n;q.jri3 yere inclosed in a walnut coffin cov
ered with hro:;4cqtb, trimmed with a Ma
sonic emblem plate, aud SfsfiPl- ir?-Crjbed,
"Charles S. Stratton, aged forty-five. "
Severe Earthquake Shock-
Lima, July - A strong and prolonged
shock of earthquake was felt at ";50 o'clock
this morning.
His Majesty Entertains Some
Distinguished Guests.
At seven o'clock l.it evc-niiii; His Majesty enter
tained at dinner at the Palace tint following gen
tlemen: ('oliuiL-1 Olaus Spreokles. His Es. W. M.
iilMin. Mr. E. L. Steele, Hun. A. S. (.'leghorn. Sen
ator J. Miller. M r. John L Sprecklrs. His Excel
lency J. M. Kapena. Hon. ii. W. McM irlaii.-. d .i
H. A. W'ideuiann, Mr. W. H. Corn .veil. Mr. H.
Macfarlane, Mr. W. (i. lrwiu. Mr. Sim i i i... ;r.
Mr. Cecil Urovvn C ii..nel Hoyd. Mr. Haldmij. Col
onel Judd and Maj.ii' Parvus.
At tilt; cl.ise ui the Jinuur C il.iliel iMu.l- sp eck
els propoi.-d t.ie li.-ilta .! .i.s Mijesry v.jicU 'ds
received with e;i tumia-tie response. Aftrards
lii Excellency W. M. ihLt-ou roe and spoke as
Your Majb.-ty, N'obles aud Gentlemen. Uy com
mand of His Mtjcsty f am proud t 1 have th .; priv
ilege to wrter a toat (hat s.41,,ild claim the warm
est recognition on the part of His Mjjestv's Gov
ernment aud the Hawaiian I'eoplo.
We all Udield on last TaesJay at noon, one wf
the noblest specimens of naval architecture enter
ing the harbor of Honolulu, and couiin-j t these
islands ou a beueticieut iiiiisioti to promote, its ag
ricultural and commercial development, and tlu
general prosperity of its people; and we have here
before us, and are honored by th? preseuce of the
animating spirit, tins eulighteued promoters of the
great maritime enterprise, so eventful iu Hawaiian
afl'airs, the Oceanic Steam dnp Line, iuitiated by
the splendid and unprecedented trip of the Maripo
sa. whoe swiftly markod ocean track will bind like
a magic chain the great Golden State with the cor
al bound Kingdom of the Pacitic. I have the honor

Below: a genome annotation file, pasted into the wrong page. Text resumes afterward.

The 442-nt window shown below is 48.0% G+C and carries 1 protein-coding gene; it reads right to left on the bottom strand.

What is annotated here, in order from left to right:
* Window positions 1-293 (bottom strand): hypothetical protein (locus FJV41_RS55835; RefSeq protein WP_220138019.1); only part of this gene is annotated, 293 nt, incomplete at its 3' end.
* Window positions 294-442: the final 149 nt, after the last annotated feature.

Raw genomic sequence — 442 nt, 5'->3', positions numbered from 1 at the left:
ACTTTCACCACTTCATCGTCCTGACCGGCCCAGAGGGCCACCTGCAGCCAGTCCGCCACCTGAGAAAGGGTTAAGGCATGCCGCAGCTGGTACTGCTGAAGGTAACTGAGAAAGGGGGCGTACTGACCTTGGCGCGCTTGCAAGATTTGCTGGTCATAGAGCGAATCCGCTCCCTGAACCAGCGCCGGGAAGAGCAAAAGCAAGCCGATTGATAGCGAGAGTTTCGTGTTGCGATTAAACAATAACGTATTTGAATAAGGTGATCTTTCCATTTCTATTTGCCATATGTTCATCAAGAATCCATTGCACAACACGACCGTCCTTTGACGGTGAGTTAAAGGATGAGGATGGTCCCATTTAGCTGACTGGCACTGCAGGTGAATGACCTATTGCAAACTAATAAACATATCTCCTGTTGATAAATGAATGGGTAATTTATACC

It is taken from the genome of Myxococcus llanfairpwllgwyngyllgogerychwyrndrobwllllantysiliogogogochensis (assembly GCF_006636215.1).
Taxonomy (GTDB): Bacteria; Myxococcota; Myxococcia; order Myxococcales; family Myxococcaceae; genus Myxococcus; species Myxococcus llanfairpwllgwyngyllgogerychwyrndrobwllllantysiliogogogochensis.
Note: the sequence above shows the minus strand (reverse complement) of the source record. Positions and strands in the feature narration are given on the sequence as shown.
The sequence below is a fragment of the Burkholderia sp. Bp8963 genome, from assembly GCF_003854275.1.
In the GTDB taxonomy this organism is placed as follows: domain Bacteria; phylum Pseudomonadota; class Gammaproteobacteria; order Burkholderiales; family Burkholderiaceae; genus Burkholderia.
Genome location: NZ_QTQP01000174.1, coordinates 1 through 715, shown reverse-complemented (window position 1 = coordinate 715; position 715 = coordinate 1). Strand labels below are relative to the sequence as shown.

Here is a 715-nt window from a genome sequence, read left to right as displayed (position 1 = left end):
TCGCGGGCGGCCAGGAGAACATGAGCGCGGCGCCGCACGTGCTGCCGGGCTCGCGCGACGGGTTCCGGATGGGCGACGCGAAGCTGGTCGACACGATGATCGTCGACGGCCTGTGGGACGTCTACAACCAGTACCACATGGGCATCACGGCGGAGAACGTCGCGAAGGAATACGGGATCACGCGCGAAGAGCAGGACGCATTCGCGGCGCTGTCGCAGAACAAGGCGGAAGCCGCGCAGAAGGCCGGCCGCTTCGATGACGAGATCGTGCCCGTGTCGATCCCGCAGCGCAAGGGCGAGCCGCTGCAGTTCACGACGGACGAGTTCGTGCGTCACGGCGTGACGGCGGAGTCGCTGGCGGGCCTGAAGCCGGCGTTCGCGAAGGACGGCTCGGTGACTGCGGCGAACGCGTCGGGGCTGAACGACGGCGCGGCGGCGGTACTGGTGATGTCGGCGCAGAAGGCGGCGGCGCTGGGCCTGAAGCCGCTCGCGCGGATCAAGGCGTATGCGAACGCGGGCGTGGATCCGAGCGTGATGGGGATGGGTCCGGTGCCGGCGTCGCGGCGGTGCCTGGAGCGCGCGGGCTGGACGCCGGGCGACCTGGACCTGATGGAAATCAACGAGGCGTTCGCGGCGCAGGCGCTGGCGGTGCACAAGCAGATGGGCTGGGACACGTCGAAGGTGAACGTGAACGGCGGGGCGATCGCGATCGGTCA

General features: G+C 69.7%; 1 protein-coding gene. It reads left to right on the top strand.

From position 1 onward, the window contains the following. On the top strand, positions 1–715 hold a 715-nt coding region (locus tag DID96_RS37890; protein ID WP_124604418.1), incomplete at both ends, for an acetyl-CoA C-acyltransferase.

to propose the heal tli of His Majesty's honored
Senator Miller responded to the toast. Ho spoke
highly of the uoLle steaui-diip which had brought
him to these shores. It was indeed, as His Majes
ty's Minister had just said, a most noble specimen
of naval architecture. It was a result of the recip
rocal relations betveeu the United States and Ha
waii. He was a cordial supporter of those recip
rocal relations. He dwelt upon tlu; fact that his
great couutry was receiving a full share of the
benefits growing out of these relations. The Reci
procity Treaty is not a mere contest between sugar
refiners, but au exercise of wise statesmanship,
binding contiguous states with mutually valuable
commercial bonds. He rejoiced that more of his
countrymen began to see the wisdom of reciprocity .
The United States began this beneficent reciprocal
relation with Hawaii. She will carry it out with
Mexico aud other con tiguoas states. Tiie Senator
spoke lengthily aud warmly in this strain and con
cluded witli the seutiiiu-iit that the present
friendly relations of reciprocity b-?twe.-n Hawaii
and the United States be perpetual.
Afterwards Mr. E. L Steele was called upon aud
made a fw remarks, as President of the Oceanic
Steamship Company. He said it was customary to
speak of corporations as being without souls but
the Oceanic Steamship Company was
an exception as having a warm generous
aud auimating soul iu the person of
Mr. Claus Spreekels. When he came here
and saw the beautiful mansion of Mr. Claus
Hpreckels he understood the strong feeling that an
imated him and that bouud him to the islands, and
the steamship line would be a most active and
fruitful expression of the good will of Mr. Spreek
els and his associates towards the islands by pro
moting increase of travel aud mutual confidential
relations between the two countries. It had been
said, had the numerous northern railroads run
throughout the South there would have been uo
war, aud so if there are frequent, swift aud comfort
able communications between the- islands aud the
O-iutiueut, their relations of amity aud reciprocity
will lo perpetual.
Mr.'J. D. Spreekels said he had hardly yet got
orer the surprise of the m t cordial aud enthusi
astic reception extended to him aud his associates